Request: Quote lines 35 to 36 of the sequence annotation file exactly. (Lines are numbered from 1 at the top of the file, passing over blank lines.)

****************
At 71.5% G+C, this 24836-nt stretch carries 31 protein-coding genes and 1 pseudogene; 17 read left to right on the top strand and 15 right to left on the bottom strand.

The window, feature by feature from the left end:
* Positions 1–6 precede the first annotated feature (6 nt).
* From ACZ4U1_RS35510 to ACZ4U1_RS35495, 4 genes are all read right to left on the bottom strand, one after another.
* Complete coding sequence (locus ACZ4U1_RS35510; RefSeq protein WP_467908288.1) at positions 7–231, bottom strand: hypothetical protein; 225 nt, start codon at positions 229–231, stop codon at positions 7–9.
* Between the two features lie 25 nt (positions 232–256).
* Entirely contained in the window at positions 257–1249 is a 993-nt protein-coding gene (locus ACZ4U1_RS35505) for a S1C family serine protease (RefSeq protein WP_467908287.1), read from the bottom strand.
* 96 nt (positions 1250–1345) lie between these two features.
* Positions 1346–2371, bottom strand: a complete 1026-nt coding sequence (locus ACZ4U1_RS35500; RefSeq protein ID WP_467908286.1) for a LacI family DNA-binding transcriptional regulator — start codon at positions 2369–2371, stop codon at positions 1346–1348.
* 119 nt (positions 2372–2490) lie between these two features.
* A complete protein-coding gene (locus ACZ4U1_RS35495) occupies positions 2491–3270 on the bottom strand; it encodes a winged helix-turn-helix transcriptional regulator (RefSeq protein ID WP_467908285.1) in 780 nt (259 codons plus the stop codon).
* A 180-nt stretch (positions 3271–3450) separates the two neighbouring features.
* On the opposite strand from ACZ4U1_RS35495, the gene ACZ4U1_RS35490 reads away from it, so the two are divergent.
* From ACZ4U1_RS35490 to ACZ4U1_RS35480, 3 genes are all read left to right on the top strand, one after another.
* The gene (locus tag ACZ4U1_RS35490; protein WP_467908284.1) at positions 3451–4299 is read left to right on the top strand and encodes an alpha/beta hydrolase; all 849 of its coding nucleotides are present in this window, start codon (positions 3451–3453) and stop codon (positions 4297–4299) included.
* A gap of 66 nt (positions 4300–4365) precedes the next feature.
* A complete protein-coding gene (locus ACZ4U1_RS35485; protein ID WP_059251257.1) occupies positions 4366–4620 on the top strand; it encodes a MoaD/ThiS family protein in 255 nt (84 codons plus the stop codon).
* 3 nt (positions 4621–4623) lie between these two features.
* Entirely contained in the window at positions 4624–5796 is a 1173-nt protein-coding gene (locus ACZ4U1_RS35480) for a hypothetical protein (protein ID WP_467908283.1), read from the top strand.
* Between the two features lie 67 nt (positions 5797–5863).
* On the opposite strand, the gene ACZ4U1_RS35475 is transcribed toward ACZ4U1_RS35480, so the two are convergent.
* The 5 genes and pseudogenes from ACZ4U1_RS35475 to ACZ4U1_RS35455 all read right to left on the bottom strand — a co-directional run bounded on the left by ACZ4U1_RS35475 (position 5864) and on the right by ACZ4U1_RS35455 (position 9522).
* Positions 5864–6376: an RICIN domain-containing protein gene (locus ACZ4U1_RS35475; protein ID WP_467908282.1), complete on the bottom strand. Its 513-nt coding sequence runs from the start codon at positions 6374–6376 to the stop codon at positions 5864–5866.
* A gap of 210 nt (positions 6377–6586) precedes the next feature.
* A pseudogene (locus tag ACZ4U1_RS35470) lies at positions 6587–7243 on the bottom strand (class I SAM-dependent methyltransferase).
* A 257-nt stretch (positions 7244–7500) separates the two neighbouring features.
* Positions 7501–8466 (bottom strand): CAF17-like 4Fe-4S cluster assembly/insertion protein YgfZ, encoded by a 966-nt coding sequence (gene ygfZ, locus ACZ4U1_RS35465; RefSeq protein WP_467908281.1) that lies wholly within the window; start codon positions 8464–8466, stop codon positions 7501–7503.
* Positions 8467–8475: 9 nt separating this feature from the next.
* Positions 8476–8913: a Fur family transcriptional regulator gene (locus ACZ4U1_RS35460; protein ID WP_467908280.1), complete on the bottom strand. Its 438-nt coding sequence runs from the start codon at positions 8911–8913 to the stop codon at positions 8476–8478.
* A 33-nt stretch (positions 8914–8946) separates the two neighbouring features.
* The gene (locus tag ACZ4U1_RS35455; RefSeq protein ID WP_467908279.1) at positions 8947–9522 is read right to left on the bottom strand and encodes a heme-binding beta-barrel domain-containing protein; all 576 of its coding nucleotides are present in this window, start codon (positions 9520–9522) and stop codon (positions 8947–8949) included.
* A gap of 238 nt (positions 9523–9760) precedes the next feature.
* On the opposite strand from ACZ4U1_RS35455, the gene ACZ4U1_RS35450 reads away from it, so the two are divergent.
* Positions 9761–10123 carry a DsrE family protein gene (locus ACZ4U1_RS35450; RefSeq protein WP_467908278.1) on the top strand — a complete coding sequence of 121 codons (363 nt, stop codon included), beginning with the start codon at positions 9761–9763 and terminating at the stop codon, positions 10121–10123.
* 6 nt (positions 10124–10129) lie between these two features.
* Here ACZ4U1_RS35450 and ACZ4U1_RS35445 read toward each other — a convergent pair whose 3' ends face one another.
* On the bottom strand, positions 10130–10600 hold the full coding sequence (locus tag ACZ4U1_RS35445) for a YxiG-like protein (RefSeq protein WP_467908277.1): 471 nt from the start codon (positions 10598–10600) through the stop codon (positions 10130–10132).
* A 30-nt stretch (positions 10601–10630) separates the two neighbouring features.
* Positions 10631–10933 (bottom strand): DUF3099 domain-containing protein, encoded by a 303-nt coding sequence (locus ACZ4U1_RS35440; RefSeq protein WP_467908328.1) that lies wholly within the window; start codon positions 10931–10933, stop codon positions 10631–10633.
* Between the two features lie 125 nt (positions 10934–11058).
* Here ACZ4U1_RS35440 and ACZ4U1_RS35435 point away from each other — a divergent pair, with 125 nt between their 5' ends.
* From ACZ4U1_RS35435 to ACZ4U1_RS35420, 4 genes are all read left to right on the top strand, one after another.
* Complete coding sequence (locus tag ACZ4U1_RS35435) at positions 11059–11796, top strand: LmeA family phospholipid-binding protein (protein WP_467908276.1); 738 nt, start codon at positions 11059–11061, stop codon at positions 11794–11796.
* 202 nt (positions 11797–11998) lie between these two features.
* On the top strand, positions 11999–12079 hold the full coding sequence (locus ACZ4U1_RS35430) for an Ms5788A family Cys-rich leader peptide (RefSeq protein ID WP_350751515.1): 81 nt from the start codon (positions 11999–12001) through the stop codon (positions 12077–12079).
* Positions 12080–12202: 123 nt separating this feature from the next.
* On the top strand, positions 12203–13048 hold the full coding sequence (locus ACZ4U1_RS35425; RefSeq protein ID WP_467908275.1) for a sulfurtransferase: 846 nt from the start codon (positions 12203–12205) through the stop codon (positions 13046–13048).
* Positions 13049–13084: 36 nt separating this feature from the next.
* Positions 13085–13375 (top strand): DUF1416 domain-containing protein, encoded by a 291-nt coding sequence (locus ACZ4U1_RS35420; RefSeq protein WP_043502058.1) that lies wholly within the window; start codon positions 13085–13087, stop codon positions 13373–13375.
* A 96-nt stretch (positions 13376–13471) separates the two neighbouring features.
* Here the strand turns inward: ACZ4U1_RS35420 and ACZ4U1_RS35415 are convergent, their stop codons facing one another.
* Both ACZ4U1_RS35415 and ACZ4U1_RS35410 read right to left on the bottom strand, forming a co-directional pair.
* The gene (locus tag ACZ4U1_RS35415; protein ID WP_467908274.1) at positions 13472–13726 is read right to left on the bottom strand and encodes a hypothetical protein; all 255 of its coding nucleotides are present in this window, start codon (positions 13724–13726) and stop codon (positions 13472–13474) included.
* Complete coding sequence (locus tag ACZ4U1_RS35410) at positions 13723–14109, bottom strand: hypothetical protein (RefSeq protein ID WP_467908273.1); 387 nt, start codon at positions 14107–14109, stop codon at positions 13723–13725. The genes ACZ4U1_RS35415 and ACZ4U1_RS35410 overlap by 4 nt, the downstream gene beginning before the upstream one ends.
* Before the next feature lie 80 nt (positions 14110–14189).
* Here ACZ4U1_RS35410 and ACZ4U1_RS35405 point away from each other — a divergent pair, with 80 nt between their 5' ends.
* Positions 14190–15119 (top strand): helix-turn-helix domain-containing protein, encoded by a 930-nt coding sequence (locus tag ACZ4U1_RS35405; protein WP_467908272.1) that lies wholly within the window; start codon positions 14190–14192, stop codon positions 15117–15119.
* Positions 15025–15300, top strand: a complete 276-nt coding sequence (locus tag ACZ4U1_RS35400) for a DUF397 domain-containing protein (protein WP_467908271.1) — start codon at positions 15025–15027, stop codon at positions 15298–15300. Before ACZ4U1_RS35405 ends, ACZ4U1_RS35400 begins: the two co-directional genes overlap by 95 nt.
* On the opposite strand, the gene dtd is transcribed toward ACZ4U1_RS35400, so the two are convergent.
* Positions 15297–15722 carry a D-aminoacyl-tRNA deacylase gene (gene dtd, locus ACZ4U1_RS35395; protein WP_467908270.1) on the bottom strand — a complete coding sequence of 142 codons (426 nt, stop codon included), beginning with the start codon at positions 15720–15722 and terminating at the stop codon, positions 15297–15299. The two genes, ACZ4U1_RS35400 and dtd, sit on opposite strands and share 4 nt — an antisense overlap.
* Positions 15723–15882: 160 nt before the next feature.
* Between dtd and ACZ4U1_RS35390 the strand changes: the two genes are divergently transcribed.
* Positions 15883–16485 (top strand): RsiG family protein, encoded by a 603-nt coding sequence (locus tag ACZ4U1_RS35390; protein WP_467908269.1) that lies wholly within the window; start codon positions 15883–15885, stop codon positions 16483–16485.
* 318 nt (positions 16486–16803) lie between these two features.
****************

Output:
* 6 nt (positions 10124–10129) lie between these two features.
* Here ACZ4U1_RS35450 and ACZ4U1_RS35445 read toward each other — a convergent pair whose 3' ends face one another.